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Regulation of mRNA translation and decay

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The Bartel lab investigates the molecular pathways that regulate gene expression by affecting the stability or translation of mRNAs. One interest is microRNAs, which are small regulatory RNAs that typically direct the destruction of their target transcripts. This talk will describe how some unusual target transcripts direct the destruction of microRNAs, and the widespread use of this phenomenon to shape metazoan microRNA levels. MicroRNAs accelerate shortening of the poly(A) tails of their mRNA targets. In most contexts, tail shortening reduces mRNA stability, but in early development, it reduces mRNA translation. Indeed, mRNA-specific modulation of tail lengths in the cytoplasm—both tail lengthening as well as tail shortening—plays a widespread role in regulating mRNA translation in oocytes and early embryos. This talk will describe how these widespread changes in cytoplasmic tail-lengths are specified.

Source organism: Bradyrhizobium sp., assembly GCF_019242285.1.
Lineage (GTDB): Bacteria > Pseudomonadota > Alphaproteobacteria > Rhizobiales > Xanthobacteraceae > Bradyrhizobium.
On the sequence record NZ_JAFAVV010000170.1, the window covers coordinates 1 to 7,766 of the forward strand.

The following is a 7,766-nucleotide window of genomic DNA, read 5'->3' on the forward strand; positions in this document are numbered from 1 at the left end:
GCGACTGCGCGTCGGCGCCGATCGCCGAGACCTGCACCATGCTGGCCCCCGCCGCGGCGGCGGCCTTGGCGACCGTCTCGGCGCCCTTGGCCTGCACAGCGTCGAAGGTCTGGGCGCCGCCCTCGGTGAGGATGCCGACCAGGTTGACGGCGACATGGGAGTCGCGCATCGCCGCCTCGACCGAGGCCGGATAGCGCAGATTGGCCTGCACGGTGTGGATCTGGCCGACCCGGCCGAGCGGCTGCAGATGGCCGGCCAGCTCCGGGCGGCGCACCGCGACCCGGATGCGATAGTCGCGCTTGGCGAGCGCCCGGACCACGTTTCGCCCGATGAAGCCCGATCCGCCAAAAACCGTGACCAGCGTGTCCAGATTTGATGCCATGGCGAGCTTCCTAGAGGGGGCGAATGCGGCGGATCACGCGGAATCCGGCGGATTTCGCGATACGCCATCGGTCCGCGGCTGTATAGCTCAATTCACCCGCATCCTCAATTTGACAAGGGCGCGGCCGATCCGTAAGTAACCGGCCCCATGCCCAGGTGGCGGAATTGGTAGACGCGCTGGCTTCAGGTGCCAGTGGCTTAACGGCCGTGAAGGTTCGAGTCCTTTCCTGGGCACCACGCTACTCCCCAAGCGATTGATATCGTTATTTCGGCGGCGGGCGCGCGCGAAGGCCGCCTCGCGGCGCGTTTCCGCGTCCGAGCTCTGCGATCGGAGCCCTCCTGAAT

This talk is part of the MRC LMB Seminar Series series.

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